Math 21a, Fall 2007
Exhibits page Math 21a 07, Multivariable Calculus
Use of Multivariable Calculus
Office: SciCtr 434
Here are 8 of the 100 slides from the intro meeting of Tuesday Sep 18. The story illustrates that multivariable calculus concepts can be useful to visualize concepts. The example is a NYT article by Floyd Norris of September 15, 2007 titled "Double Warning That a Recession May Be on the Way". Below I describe in more detail, how a Mathematica program extracts yield spread and employment change functions y(t), e(t) and produces a curve r(t) = (e(t),y(t)) which illustrates better the indications.
Click on one of the thumbnails to see the slide larger.

## The NYT article

The Source and the scanned version:

## The graphs

Here are the graphs extracted from the illustration "Bonds and Employment".

## The mathematica program

The Mathematica program takes these pictures, produces from it functions and plots the parametrized curve r(t) = (e(t),y(t)).

The point is that Computer algebra systems like Mathematica allow programming in a high level. Objects can be graphics, functions etc. The following function for example takes a bitmap graphics which contains a graph and extracts a function by checking for each x coordinate the lowest y1 and highest y value y2 where a pixel is dark and choosing f(x) = (y1+y2)/2. Many, many such programs - of course sufficiently refined - can work together to read text (OCR) and extract data given in graphical form. It is a primitive optical graph recognition program.

 ```ExtractFunction[graphics_]:=Module[{A,B,B1,B2}, A=Import[graphics]; B=A[[1]]; B1=B[[1]]; B2=2-Transpose[B1]; {width,height} = A[[2,2]]; FindLeftBorder[v_] :=Module[{k},k=1; While[v[[k]]==0 && k < Length[v],k++];k]; FindRightBorder[v_]:=Module[{k},k=Length[v]; While[v[[k]]==0 && k>1,k--];k]; FindCenter[v_]:=(FindRightBorder[v]+FindLeftBorder[v])/2; {width,height,Function[x,FindCenter[B2[[Floor[x]]]]]} ]; {w1,h1,f1}=ExtractFunction["yieldspread.gif"]; {w2,h2,f2}=ExtractFunction["employment.gif"]; w=Min[w1,w2]; {start,end}={1985,2007.75}; scale[x_]:= (x-start) (w-1)/(end-start); rec1=scale[1990]; r1l=scale[1989]; r1r=scale[1990]; rec2=scale[2001]; r2l=scale[2000.8]; r2r=scale[2001.4]; rec3=scale[2007]; r3l=scale[2006.7]; r3r=scale[2007.75]; S1= ParametricPlot[{f1[x],f2[x]},{x,1,w},PlotStyle->{RGBColor[1,1,0],Thickness[0.003]}] S2= ParametricPlot[{f1[x],f2[x]},{x,r1l,r1r},PlotStyle->{RGBColor[1,0,0],Thickness[0.01]}] S3= ParametricPlot[{f1[x],f2[x]},{x,r2l,r2r},PlotStyle->{RGBColor[0,1,0],Thickness[0.01]}] S4= ParametricPlot[{f1[x],f2[x]},{x,r3l,r3r},PlotStyle->{RGBColor[0,0,1],Thickness[0.01]}] S=Show[{S1,S2,S3,S4},Frame->False,Axes->False,Background->RGBColor[0,0,0]] ```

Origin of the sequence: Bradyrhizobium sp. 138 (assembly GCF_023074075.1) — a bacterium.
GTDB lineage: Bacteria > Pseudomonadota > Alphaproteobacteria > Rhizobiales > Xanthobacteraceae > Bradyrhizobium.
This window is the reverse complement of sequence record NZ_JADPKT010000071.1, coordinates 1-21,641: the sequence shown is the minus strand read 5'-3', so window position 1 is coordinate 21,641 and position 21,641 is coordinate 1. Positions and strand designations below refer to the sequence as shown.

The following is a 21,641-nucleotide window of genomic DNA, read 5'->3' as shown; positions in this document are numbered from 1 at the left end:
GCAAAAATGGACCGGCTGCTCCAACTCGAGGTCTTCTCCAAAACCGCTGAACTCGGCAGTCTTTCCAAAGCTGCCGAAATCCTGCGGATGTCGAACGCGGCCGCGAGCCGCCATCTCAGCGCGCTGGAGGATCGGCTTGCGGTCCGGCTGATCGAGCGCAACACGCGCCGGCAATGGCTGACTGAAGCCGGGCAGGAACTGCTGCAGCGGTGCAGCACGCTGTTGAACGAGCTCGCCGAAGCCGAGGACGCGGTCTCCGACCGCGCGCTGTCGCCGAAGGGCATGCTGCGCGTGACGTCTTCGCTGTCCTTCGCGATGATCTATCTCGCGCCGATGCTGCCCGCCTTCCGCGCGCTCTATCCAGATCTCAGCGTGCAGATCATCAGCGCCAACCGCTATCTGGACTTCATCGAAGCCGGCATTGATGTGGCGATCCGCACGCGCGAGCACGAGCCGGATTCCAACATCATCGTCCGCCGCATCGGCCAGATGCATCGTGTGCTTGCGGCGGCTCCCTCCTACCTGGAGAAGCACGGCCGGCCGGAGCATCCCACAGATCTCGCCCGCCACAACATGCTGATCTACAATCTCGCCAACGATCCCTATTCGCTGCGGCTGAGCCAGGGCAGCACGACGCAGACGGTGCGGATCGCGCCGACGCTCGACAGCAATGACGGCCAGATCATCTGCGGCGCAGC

Note that in this course, we are not programming in Mathematica. We are using it mainly for graphing, computing integrals etc.